Saturday, December 12, 2015

Mrs. Latke Head

I did not grow up in Pittsburgh.  If I had, I would have knowledge of All Things Potato.  Pierogies, French fries on your salad, French fries in your sandwich – these are the main three food groups that Western Pennsylvania is famous for.  Get aht – yinz don’t wahnt fries on yinz’s steak salad?!

(For those like me, who are not from Western PA but have a bit of experience with Indian food: pierogies are essentially Polish samosas.  Potato filling wrapped in dough and then cooked.  I have to say, though, that I much prefer samosas to pierogies.)

Thus it was not until this year that I had knowledge of the product called frozen hash browns.  For a picnic this summer, my clever friend B_____, who did grow up in Pittsburgh, made a dish which my Younger Daughter called “Latke Salad” but which B_____ calls “Fried Potatoes.”  They are made using either dehydrated or frozen shredded potatoes, sautéed with diced onions, green peppers, and spices.  YD raved about Latke Salad.  I raved about the idea of shredded potatoes that did not contain scrapings of my knuckles.

Thanksgiving came. I cooked up a storm.  The next day I walked all over Pittsburgh’s Northside.  Then I was struck with Swollen Knee syndrome, remarkably on the same knee I injured during theHalloween Parades.   A variety of other things drained my energy.  And yet, Chanukah kept looking like it would arrive right on schedule, ten days after Thanksgiving.  Latke-making loomed.
Two-pan frying is necessary, if you want to finish cooking
the latkes before Purim.

I forced YD to help me at the grocery store.  She ran to get items while I limped around.  She did a fantastic job, until I came to “frozen hash browns” on the list.  I said, “Those are for making latkes.”  She balked.  “Those wouldn’t be real latkes!  You have to make latkes from potatoes!”  I said, “Okay,” and sent her back to get some real potatoes while I snuck over to the freezer section and found “Denny’s America's diner style hash brown shredded potatoes.”

My husband has been asking for someone to invent an Automatic Latke-Making Machine, but so far, there isn’t one.  When I shred the potatoes myself, latke-making is a long and messy process, at least two hours, including the time I spend removing gray shreds of potatoes from the kitchen walls.  With the frozen hash browns, it took about 45 minutes total.  Clean up was a breeze.  Woot! I even had the energy and enthusiasm to make Christmas cookies on the same day as I made latkes.   YD praised my latkes, and thanked me for using real potatoes.  I quickly disposed of the Denny’s bag and accepted her thanks.

My secret ingredient
Here on the blog I have made potato latkes six times.  The recipe using frozen hash browns follows (below), but if you are a purist and like to use “real potatoes” here is my recipe from past years.

If you are a Boy Scout at camp, here is a recipe for you.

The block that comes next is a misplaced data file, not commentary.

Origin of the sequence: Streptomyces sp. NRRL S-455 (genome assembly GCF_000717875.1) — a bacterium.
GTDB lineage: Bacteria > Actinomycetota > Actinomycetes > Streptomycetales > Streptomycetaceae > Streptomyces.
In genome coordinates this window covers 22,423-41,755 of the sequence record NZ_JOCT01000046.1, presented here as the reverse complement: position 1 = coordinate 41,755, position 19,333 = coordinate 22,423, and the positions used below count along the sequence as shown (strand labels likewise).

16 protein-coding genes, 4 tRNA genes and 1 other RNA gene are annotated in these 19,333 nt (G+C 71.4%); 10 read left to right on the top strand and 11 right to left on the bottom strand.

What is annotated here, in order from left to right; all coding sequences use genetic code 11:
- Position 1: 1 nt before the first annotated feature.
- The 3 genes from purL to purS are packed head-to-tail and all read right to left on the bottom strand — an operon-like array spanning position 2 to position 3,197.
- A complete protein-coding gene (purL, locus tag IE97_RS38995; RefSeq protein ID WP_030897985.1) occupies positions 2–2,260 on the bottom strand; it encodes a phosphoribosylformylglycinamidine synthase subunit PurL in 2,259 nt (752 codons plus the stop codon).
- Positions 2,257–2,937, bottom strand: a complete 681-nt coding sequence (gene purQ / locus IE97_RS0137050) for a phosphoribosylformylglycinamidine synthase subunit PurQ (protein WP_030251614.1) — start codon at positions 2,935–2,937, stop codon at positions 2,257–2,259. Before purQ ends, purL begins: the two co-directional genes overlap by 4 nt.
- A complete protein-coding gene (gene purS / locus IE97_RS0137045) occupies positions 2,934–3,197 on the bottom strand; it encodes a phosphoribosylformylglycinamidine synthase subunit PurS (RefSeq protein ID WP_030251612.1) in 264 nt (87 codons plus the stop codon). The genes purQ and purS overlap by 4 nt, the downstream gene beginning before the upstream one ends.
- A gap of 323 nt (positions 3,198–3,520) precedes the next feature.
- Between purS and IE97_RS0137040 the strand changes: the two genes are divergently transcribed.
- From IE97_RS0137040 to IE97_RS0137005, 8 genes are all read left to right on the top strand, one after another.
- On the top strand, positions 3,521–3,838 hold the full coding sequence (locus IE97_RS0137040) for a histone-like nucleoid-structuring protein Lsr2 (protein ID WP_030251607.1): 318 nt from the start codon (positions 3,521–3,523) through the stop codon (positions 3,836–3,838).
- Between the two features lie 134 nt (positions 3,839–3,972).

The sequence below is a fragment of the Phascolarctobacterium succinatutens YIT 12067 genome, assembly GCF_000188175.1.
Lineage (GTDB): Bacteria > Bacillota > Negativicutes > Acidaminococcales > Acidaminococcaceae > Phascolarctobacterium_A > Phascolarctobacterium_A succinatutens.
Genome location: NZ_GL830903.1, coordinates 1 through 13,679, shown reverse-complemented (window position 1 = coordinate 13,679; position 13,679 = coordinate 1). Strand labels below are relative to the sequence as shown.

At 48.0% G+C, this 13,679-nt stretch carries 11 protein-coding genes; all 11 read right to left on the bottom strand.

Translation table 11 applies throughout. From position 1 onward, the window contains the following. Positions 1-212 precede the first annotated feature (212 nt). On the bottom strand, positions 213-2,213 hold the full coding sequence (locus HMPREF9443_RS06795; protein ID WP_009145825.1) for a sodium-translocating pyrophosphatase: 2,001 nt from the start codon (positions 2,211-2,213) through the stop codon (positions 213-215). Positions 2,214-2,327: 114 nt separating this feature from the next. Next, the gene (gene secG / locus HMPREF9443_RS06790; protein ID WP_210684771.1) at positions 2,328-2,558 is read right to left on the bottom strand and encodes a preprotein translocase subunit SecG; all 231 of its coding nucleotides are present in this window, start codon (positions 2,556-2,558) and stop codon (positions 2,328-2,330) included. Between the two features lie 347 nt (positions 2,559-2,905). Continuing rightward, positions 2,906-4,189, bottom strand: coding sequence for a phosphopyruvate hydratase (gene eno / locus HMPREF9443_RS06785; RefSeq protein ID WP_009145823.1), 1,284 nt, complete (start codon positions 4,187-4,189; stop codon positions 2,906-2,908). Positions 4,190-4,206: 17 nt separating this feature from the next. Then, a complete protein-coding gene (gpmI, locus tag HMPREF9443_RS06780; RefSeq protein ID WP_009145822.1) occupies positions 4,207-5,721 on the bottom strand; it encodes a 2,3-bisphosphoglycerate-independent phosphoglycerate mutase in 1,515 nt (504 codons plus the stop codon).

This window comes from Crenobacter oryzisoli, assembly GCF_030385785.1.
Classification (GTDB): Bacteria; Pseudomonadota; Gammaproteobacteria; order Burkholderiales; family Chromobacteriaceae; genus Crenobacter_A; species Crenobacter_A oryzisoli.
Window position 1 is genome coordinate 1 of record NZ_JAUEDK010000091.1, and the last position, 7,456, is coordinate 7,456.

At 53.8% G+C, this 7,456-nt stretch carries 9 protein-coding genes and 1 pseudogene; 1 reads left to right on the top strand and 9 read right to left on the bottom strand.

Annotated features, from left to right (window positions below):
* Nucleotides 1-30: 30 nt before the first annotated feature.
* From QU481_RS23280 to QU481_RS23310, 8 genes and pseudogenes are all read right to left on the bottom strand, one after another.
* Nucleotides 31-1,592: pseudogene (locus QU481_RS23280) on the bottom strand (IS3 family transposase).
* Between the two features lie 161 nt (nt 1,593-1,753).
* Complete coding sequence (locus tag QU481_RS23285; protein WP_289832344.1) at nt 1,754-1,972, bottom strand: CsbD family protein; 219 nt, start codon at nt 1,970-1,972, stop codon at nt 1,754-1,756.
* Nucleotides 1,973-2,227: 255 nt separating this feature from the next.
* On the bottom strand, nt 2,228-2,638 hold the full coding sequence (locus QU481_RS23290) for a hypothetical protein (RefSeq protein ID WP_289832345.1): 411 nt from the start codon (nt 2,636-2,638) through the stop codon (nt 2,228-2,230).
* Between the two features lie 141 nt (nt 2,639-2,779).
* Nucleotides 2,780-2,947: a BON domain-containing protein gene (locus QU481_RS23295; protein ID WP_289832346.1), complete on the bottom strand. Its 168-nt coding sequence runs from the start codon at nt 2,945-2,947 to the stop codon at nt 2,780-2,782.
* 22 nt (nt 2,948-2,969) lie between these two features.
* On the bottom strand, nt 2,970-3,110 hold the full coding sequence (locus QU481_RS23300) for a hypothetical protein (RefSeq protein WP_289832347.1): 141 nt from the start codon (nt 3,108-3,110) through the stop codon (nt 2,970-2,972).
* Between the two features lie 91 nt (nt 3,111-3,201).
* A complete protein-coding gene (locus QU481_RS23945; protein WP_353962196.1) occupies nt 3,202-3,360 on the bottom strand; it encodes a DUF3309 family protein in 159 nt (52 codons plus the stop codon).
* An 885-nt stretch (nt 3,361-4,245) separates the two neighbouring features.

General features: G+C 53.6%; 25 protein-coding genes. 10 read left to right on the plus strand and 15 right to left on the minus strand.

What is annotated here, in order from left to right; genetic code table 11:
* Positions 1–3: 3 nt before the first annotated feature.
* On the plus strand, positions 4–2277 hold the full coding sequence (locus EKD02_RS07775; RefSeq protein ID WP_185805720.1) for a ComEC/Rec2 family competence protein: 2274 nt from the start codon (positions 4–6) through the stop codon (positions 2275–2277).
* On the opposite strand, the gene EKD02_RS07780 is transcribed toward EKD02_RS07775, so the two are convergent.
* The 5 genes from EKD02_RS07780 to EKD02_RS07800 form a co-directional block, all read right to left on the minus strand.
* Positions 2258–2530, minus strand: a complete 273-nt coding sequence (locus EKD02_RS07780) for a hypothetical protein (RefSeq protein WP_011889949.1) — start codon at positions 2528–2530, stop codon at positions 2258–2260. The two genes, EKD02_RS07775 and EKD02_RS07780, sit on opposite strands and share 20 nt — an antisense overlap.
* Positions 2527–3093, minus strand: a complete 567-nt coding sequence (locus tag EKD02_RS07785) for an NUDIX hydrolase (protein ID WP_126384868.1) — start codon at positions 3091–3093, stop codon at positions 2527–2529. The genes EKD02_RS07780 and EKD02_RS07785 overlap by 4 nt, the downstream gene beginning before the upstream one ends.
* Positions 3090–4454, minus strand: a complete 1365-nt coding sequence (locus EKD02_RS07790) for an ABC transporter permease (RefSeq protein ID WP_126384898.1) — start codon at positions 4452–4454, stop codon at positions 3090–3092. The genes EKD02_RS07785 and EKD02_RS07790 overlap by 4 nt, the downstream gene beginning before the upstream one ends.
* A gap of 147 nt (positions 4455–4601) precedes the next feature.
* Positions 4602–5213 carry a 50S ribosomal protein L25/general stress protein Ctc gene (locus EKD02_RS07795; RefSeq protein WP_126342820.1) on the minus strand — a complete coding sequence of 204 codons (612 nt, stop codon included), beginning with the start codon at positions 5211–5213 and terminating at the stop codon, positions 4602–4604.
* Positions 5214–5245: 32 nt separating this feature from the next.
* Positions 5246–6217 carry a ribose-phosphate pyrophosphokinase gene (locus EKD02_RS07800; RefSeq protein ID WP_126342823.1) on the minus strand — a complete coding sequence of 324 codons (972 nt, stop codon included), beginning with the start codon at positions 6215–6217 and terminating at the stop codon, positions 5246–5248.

Spin the dreidel. Sov, sov, sov.

Golden latkes, using no-longer-frozen potatoes
Potato Latkes using frozen shredded potatoes

YIELD 24 pancakes
Note:  This was just enough for the three of us, using the latkes as our main dish for dinner. If the Common Household Son will be at your table, double this recipe.

one 26-ounce package frozen Denny’s hash brown shredded potatoes.
(or any brand, about 5-6 cups)
½ to 1 cup onion, finely chopped
1⁄4 cup fresh parsley, minced
2 tablespoons milk
3 eggs, beaten
1/3 cup all-purpose flour
1 teaspoon salt
¼ teaspoon pepper (more or less to your taste)
vegetable oil (total of about 1 cup, or maybe less)


Place hash browns in a strainer and rinse with cold water until thawed. Drain thoroughly; transfer to a large bowl.

Add onion, parsley, milk, eggs, flour, salt and pepper; mix well.

In a skillet over medium heat, heat 1/4 inches of oil. Drop batter by 1/4 cupfuls into hot oil. Fry until golden brown on both sides. Drain on paper towels.

Optional: Serve with sour cream or applesauce.

Note: If using refrigerated hash browns, skip the first step.


Angie said...

There's a hard way and an easy way for everything. Easy is good.

smalltownme said...

I use the food processor for my grated potato needs (which aren't frequent). I adore the boy scout recipe!

Karen (formerly kcinnova) said...

I had a food processor many years ago, which I burnt out (literally... the machine was smoking and I melted a plastic component or two) slicing potatoes for potatoes au gratin.
I love buying frozen shredded potatoes. Costco sells a 3# box of them. Thank you for reminding me to put it on the next shopping list! We'll have plenty for Christmas morning AND I'll get a boy to make up a batch of Latkes soon.

Green Girl said...

There's much to recommend the processed potato. Sure, scratch is authentic and all, but the cost difference is nothing once you factor in sheer labor expenses.
I had no idea Pennsylvania was a potato kind of place.

Cassi said...

I think I'm going to buy some frozen shredded potatoes this weekend . . . :-)

Patience_Crabstick said...

I love latkes, but they are so much work! I'll have to try this alternative method.

Cassi said...

So, my Blue Apron meals this week included a recipe with latkes. Along with two potatoes. But we happen to have some frozen shredded potatoes in the freezer because my daughter wanted to make hashbrowns . . . I think I'm going to make a substitution! Thanks for the tips :-)

The Crislers said...

Listen, I shred all my cheese by hand with my trusty box grater, but I cannot shred potatoes. I tried it ONCE and ended up shredding three knuckles into ribbons. Guess what looks a lot like potatoes? Human skin! Then my mother-in-law told me about the awesome wonder that is frozen hash browns, and I submitted her name for sainthood.

Also, can I just say how very CLEAN your stovetop looks? I have stovetop jealousy. Is stovetop one word? Spellcheck apparently thinks not.